P. v. Chandler
Filed 6/15/07 P. v. Chandler CA4/3
NOT TO BE PUBLISHED IN OFFICIAL REPORTS
California Rules of Court, rule 8.1115(a), prohibits courts and parties from citing or relying on opinions not certified for publication or ordered published, except as specified by rule 8.1115(b). This opinion has not been certified for publication or ordered published for purposes of rule 8.1115.
IN THE COURT OF APPEAL OF THE STATE OF CALIFORNIA
FOURTH APPELLATE DISTRICT
Plaintiff and Respondent,
DAVID WILLIAM CHANDLER,
Defendant and Appellant.
(Super. Ct. No. 05HF0416)
O P I N I O N
Appeal from a judgment of the Superior Court of Orange County, Susanne S. Shaw, and Everett W. Dickey (retired judge of the Orange Super. Ct. assigned by the Chief Justice pursuant to art. VI, 6 of the Cal. Const.), Judges. Reversed.
E. Thomas Dunn, Jr., for Defendant and Appellant.
Bill Lockyer, Attorney General, Mary Jo Graves, Chief Assistant Attorney General, Gary W. Schons, Assistant Attorney General, Jeffrey Koch and Kelley Johnson, Deputy Attorneys General, for Plaintiff and Respondent.
After the trial court denied David William Chandlers renewed motion to suppress evidence, he pled guilty to drug-related offenses and admitted drug-quantity enhancements. The trial court sentenced him to state prison for a total term of three years. On appeal, Chandler challenges the courts ruling on his renewed motion to suppress evidence discovered pursuant to a warrantless search. We conclude the court improperly denied the motion and reverse the judgment.
Preliminary Hearing/Motion to Suppress Hearing
Officer Michael Rosanelli was a 15-year veteran of the Laguna Beach Police Department and had been assigned to the narcotics unit for approximately one year. Rosanelli was on patrol in the early morning when he saw a red car with its right, front headlight out traveling in the opposite direction. He made a u-turn and caught up with the car, which was stopped at a green light. He pulled behind the car and saw the registration tags were expired. The car was stopped at the green light for approximately 10 seconds. Rosanelli pulled the car over and walked to the drivers side to speak with the driver, Chandler.
Rosanelli asked Chandler for his drivers license, proof of insurance, and vehicle registration. Chandler gave him his drivers license and proof of insurance, but appeared to be looking for the registration. Rosanelli asked him why he was sitting at the green light, and Chandler said he did not know and was tired. Rosanelli again asked for his registration, and Chandler said he could not find it. Chandler was acting very [bizarre] and would not look at him. Rosanelli told Chandler to look at him; Chandlers pupils were constricted and his eyes were slightly red. Rosanelli conducted a horizontal gaze nystagmus test, which was negative. He also gave him an indirect and direct lighting test, which indicated likely or highly probable chronic use of amphetamines. Rosanelli could not say . . . he was actually under the influence at that time. But, he believe[d] [Chandler] possibly was. Rosanelli again asked Chandler for his vehicle registration, but Chandler said he could not find it.
During his investigation, Rosanelli did not receive any information that led him to believe Chandlers drivers license and proof of insurance were fraudulent or that the car was stolen. Rosanelli asked Chandler if he could search the car. Chandler refused and said, I know my constitutional rights[.]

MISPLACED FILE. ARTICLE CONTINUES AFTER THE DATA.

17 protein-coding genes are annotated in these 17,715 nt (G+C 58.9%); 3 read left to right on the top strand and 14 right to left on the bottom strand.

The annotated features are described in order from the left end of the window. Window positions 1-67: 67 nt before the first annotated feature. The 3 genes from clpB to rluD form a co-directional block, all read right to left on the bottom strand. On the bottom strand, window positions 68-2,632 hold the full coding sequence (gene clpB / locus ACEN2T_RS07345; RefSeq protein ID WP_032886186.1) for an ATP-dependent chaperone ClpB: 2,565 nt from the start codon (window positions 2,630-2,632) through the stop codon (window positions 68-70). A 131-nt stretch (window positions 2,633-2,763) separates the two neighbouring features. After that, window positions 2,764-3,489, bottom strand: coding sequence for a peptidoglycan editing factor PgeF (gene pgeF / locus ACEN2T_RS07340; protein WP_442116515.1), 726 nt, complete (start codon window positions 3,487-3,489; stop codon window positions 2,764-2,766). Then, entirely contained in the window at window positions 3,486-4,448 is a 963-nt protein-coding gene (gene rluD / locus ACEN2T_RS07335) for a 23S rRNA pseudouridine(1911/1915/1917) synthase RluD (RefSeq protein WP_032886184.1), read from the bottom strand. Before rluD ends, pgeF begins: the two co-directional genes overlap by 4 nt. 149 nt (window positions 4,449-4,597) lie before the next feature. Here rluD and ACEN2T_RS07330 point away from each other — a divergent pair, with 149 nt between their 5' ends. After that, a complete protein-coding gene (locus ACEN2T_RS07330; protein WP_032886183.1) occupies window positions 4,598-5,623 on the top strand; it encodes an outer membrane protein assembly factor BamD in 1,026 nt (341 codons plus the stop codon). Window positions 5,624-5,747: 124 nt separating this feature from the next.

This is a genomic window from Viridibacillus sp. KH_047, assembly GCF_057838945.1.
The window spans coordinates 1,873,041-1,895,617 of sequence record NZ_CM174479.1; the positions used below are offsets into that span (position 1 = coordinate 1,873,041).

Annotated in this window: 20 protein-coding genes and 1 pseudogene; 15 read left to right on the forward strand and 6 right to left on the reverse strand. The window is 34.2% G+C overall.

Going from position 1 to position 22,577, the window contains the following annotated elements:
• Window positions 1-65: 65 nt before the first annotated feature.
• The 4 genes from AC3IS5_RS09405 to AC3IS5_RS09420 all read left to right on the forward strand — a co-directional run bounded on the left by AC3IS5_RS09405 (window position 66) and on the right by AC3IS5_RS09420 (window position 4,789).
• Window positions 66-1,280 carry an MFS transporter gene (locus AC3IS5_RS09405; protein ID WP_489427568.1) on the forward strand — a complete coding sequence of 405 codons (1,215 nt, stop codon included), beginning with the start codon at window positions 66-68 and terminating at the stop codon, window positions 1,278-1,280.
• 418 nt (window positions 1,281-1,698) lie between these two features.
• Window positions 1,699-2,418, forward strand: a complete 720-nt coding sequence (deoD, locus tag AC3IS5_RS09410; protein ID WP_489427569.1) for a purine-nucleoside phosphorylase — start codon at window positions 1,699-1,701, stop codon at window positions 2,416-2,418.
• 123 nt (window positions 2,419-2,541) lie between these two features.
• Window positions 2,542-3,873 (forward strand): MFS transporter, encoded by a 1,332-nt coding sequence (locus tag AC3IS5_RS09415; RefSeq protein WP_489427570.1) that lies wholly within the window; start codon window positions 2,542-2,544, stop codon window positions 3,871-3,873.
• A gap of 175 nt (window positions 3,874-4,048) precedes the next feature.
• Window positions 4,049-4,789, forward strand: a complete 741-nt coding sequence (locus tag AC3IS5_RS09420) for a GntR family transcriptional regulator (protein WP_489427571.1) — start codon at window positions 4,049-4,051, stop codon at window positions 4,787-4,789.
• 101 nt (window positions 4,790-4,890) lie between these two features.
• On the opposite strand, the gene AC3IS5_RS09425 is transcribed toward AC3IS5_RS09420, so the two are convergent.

Rosanelli requested backup and told Chandler to get out of the car and sit on the curb. A second officer arrived and watched Chandler. Rosanelli entered the car through the drivers side. He saw a pill splitter in the drivers side door. Rosanelli asked Chandler what the pill splitter was for, and he said to split Viagra. Rosanelli asked him if he had Viagra in the car, and Chandler said he did not think so. As Rosanelli moved towards the glove compartment to look for the vehicle registration, he saw a black, cardboard box containing three Ziploc baggies. One baggy contained what appeared to be a prescription pill, and the other baggies contained a white crystalline substance that he recognized to be methamphetamine. He took the baggies, got out of the car, and asked Chandler what they were.
Rosanelli searched the trunk and found a wad of money totaling $5,561. He also found several baggies containing a clear crystalline substance later determined to be 433 grams of methamphetamine. He found 119 Viagra tablets, a white powdery substance later determined to be 32 grams of cocaine, used and unused methamphetamine pipes, and a digital scale. Based on his training and experience, Rosanelli opined Chandler possessed the methamphetamine and cocaine for sale.
A felony complaint charged Chandler with sale or transportation of a controlled substance (methamphetamine) (Health & Saf. Code, 11379, subd. (a))
(count 1), possession for sale of a controlled substance (methamphetamine)
(Health & Saf. Code, 11378) (count 2), sale or transportation of a controlled substance (cocaine) (Health & Saf. Code, 11352, subd. (a)) (count 3), and possession for sale of a controlled substance (cocaine) (Health & Saf. Code, 11351) (count 4). The complaint alleged Chandler possessed for sale and sold 28.5 grams and more of methamphetamine, and 57 grams and more of a substance containing methamphetamine as to counts 1 and 2 (Health & Saf. Code, 1203.073, subd. (b)(2)). The complaint also alleged he possessed for sale and sold 28.5 grams and more of cocaine, and 57 grams and more of a substance containing cocaine (Health & Saf. Code, 1203.073, subd. (b)(1)).